How to solve the following quadratic equation by factoring?

And what to do when the 2nd degree term has a non-1 coefficient?

$$ 3x^2 + 11x - 4 = 0 $$

Essentially, what I'm asking is how can I factor $3x^2 + 11x - 4$ as the product of two linear expressions?

  • $\begingroup$ I usually factor my second degree polynomials by solving the corresponding equation, not the other way around. $\endgroup$ – Arthur Jul 11 '18 at 8:40


Can you agree ?

  • $\begingroup$ I think this is what I was looking for. Can you explain how you arrived at this? Thank you! $\endgroup$ – Gnoliz Jul 11 '18 at 9:19

Let’s follow Sridhara, http://www-history.mcs.st-andrews.ac.uk/Biographies/Sridhara.html.

First multiply by $12$: $$36x^2+132x=48,$$ then complete the square by adding $11^2$: $$36x^2+132x+11^2=48+121\iff (6x+11)^2=169.$$ Finally take square root.

Alternatively, you may factor from here: $$0=(6x+11)^2-13^2=(6x+11+13)(6x+11-13).$$


If your quadratic polynomial has rational roots, you will be able to solve it like this:

$$A=3x^2 + 11x - 4$$ $$3A=9x^2 + 11(3x) - 12$$ $$3A=(3x)^2 + 11(3x) - 12$$

Now substitute $u=3x$ and you can see that $3A=(u+12)(u-1)$

Plug $u=3x$ back in the equation:

$$3A=3(x+4)(3x-1)$$ $$A=(x+4)(3x-1)$$

If your polynomial $p(x)=ax^2+bx+c$ does not have rational roots, you should first calculate its discriminant $b^2-4ac$ and then use the following formula that always works:

$$x_{1,2}=\frac{-b \pm \sqrt{b^2-4ac}}{2a}$$

  • $\begingroup$ Now that you are still needed to factor $u^2+11u-12$, why not directly factoring the original equation itself?? $\endgroup$ – mengdie1982 Jul 11 '18 at 8:53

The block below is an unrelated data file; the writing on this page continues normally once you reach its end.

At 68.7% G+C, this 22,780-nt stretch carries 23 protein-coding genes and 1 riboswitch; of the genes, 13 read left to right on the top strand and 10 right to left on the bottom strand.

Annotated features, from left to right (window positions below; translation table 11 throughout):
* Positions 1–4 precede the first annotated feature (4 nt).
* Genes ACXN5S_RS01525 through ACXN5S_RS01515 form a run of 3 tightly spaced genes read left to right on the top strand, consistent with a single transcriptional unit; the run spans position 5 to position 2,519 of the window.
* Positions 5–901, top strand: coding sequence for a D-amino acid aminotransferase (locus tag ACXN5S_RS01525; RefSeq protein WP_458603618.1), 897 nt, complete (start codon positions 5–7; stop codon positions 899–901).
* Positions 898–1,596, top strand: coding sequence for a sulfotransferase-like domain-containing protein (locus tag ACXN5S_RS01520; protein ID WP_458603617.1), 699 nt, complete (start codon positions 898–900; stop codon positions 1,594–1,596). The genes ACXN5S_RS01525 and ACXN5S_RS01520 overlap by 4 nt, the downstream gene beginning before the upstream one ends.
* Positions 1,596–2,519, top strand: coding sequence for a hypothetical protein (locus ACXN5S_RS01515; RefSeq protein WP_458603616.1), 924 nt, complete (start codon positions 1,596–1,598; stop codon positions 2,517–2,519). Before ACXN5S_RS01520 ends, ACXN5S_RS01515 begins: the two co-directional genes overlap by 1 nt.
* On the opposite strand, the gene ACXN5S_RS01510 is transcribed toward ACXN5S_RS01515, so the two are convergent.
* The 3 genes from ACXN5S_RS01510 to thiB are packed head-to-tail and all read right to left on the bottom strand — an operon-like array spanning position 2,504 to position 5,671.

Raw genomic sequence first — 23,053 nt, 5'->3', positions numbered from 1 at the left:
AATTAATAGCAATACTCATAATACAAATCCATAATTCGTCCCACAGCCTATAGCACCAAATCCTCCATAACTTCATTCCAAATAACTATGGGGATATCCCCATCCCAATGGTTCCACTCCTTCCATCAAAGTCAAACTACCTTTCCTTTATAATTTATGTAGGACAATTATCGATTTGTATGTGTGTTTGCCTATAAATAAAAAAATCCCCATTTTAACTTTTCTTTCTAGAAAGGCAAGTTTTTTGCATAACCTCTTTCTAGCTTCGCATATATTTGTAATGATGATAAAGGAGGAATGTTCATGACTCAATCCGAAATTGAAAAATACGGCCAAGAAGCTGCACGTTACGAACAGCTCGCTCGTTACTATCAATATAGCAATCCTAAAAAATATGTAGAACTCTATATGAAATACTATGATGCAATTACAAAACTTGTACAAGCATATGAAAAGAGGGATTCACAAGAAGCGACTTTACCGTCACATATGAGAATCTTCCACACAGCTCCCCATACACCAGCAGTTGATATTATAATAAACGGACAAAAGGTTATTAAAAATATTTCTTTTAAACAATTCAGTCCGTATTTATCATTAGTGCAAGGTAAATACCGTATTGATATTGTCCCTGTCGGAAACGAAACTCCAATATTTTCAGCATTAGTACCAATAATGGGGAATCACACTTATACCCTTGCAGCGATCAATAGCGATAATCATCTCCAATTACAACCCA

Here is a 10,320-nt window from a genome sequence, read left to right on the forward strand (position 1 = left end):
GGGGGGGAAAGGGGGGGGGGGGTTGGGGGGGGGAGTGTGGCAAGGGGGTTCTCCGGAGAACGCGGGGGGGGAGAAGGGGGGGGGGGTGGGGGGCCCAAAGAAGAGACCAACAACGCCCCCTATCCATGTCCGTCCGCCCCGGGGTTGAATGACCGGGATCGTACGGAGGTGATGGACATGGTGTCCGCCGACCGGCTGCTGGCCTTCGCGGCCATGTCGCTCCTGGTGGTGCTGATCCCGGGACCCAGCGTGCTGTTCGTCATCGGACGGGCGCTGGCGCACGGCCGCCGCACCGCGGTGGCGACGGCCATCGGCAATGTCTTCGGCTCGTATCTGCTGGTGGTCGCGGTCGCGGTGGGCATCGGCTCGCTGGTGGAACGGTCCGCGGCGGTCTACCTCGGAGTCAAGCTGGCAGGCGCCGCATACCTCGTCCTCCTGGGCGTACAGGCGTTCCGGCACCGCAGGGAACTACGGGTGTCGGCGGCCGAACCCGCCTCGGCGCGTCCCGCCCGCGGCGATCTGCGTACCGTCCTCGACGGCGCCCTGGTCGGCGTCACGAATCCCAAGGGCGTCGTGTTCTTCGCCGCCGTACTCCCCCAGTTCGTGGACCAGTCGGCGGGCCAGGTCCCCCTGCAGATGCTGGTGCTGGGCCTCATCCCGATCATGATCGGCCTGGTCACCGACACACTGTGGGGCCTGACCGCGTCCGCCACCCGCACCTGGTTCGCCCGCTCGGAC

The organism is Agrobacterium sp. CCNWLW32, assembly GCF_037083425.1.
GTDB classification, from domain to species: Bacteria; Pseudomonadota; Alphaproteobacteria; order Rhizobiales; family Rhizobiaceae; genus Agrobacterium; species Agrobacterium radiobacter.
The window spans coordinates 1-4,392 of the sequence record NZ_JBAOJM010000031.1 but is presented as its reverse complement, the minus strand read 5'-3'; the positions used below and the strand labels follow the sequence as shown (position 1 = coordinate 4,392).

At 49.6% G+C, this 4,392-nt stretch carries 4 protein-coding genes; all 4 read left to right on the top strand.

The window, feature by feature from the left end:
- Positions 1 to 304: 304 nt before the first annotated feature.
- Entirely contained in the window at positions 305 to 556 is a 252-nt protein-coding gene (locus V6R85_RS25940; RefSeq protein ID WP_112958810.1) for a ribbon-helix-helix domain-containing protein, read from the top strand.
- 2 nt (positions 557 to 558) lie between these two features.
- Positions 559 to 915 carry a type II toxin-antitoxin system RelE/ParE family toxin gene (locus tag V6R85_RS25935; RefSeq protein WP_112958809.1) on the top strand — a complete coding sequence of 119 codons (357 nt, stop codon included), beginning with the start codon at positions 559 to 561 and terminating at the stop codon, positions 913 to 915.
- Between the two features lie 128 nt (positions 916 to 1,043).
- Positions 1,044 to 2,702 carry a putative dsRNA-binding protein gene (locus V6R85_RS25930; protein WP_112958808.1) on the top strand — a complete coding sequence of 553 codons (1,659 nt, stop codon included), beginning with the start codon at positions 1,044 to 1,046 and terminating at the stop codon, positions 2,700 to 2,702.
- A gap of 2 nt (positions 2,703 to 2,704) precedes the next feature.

• $\begingroup$ @mengdie1982 It's easy to mentally find two numbers that add up to $11$ and are multiplied to give $-12$. It's not easy to factor the original equation mentally. $\endgroup$ – stressed out Jul 11 '18 at 8:57
  • $\begingroup$ No. It's easy to get that just by observation. $\endgroup$ – mengdie1982 Jul 11 '18 at 9:32
  • $\begingroup$ @mengdie1982 maybe it's easy for you, but not for me. It turned out that it wasn't easy for the OP to "just observe it" either. $\endgroup$ – stressed out Jul 11 '18 at 9:47



A bit of trial and error.

There are $2$ factors: $(ax +b)(cx +d)$.

Assume: $a,b,c,d \in \mathbb{Z}$.

1) Coefficient of $x^2$ is $3$:

$ac =3$, try $a=3$, and $c=1$:


2) The constant term :


Choices are : $(b,d)= (-2,2)$, $(b,d) =(2,-2)$, $(b,d)=(4,-1)$, or $(b,d)=(-1,4)$.

3) The coefficient of $x$ :


Hence $(b,d) =(-1,4)$ qualifies.




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